Objective The purpose of this study was to evaluate the impact of telemedicine in clinical management and patient outcomes of patients presenting to rural critical access hospital emergency departments (EDs) with suicidal ideation or attempt.
Methods Retrospective propensity-matched cohort study of patients treated for suicidal attempt and ideation in 13 rural critical access hospital EDs participating in a telemedicine network. Patients for whom telemedicine was used were matched 1:1 to those who did not have telemedicine as an exposure (n=139 TM+, n=139 TM–) using optimal matching of propensity scores based on administrative data. Our primary outcome was ED length-of-stay (LOS), and secondary outcomes included admission proportion, use of chemical or physical restraint, 30 day ED return, involuntary detention orders, treatment/follow-up plan and 6-month mortality. Analyses for multivariable models were conducted using conditional linear and logistic regression clustered on matched pairs with purposeful selection of covariates.
Results Mean ED LOS was not associated with telemedicine consultation among all patients, but was associated with a 29.3% decrease in transferred patients (95% CI 11.1 to 47.5). The adjusted odds of hospital admission (either local or through transfer) was 2.35 (95% CI 1.10 to 5.00) times greater among TM+ patients compared with TM– patients. Involuntary hold placement was lower in those exposed to telemedicine (adjusted odds ratio (aOR): 0.48; 95% CI 0.23 to 0.97). We did not observe significant differences in other outcomes.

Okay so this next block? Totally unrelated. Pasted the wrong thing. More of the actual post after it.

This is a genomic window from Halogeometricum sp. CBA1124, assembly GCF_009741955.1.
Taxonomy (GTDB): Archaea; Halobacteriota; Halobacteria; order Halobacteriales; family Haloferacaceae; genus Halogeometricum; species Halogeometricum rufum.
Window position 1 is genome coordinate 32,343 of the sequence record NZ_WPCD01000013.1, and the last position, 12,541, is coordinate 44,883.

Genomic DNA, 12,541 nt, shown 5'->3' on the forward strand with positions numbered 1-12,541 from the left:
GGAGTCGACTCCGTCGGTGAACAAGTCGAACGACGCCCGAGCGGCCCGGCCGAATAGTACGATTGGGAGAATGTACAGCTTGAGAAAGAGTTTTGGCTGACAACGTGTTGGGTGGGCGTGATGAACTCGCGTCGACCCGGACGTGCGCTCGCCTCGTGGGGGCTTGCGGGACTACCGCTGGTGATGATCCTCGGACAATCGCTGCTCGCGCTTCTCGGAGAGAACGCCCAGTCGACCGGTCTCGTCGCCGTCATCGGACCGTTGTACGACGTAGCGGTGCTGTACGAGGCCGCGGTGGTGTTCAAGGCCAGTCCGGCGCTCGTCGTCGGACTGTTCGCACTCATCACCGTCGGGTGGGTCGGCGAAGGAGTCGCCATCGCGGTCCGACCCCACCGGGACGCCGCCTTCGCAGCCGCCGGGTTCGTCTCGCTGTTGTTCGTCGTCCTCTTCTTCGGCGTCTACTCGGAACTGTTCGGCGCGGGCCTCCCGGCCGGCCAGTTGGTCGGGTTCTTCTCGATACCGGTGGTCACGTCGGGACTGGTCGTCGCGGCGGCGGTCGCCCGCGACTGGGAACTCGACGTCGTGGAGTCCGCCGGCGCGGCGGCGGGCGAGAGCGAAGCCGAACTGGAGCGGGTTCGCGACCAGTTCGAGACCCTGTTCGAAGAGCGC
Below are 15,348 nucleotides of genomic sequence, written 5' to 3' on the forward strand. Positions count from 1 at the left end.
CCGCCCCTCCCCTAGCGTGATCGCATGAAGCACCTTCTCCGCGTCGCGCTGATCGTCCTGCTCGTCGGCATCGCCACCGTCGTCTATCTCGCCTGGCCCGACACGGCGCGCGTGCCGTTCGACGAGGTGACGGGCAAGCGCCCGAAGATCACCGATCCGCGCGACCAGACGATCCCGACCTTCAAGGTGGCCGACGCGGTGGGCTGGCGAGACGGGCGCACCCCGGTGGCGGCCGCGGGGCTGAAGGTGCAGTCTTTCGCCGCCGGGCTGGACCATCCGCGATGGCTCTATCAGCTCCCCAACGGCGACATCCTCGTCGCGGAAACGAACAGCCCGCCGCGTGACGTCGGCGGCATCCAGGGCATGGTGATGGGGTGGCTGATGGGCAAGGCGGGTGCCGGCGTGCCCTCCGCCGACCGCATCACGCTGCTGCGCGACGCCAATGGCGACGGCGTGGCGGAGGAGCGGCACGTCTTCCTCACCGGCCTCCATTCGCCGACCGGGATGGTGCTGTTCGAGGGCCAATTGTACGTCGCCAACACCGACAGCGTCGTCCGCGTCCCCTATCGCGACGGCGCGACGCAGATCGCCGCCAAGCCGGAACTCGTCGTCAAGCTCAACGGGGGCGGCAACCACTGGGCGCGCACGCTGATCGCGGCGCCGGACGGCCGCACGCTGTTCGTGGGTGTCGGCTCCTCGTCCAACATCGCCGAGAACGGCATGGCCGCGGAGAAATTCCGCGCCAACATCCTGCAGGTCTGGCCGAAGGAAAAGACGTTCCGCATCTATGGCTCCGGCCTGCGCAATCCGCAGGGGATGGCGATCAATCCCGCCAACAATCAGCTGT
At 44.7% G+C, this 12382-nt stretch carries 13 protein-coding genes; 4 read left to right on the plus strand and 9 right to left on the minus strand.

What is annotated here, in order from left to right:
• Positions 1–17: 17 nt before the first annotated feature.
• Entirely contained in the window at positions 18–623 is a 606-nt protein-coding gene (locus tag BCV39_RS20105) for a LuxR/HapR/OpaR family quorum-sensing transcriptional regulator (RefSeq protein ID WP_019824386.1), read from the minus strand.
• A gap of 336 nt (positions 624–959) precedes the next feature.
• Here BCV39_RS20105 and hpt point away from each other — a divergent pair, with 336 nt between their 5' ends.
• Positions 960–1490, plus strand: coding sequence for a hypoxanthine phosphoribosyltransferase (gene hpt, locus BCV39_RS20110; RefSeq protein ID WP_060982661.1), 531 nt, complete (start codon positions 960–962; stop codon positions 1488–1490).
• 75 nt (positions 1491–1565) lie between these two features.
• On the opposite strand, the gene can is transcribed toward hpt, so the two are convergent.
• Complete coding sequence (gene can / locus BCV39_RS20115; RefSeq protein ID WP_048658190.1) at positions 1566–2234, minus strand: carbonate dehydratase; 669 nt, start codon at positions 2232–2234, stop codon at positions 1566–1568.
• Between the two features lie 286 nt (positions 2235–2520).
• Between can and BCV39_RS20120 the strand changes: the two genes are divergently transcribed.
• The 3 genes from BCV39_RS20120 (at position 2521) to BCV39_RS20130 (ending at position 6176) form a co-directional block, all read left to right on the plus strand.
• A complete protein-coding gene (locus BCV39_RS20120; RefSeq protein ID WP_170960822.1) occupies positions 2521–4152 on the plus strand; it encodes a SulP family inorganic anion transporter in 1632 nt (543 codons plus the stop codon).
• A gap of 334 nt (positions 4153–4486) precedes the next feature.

Conclusion The role of telemedicine in influencing access, quality and efficiency of care in underserved rural hospitals is critically important as these networks become more prevalent in rural healthcare environments.
- Emergency Service, Hospital
- Rural Health Services
- Patient Outcome Assessment
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Contributors JPV, NMM, KKH, EH and MMW designed the study. AW and MS extracted and managed the data, and JPV analysed the data with NMM and KKH. JPV, KKH and NMM drafted the manuscript, and all authors contributed to its revision.
Funding This project was supported by the Health Resources and Services Administration (HRSA) of the Department of Health and Human Services (HHS) (Grant No. G01RH27868, ‘Evidence-Based Tele-Emergency Network Grant Programme’ and Grant No. 6 UICRH29074-01-01, ‘Telehealth-Focused Rural Health Research Centre’). NMM is additionally supported by Grant No. K08-HS025753 from the Agency for Healthcare Research and Quality (AHRQ).
Disclaimer The content of the article is solely the responsibility of the authors and does not necessarily represent the official views of HRSA or AHRQ.
Competing interests None declared.
Patient consent for publication Not required.
Provenance and peer review Not commissioned; externally peer reviewed.
Data availability statement Data may be obtained from a third party and are not publicly available.
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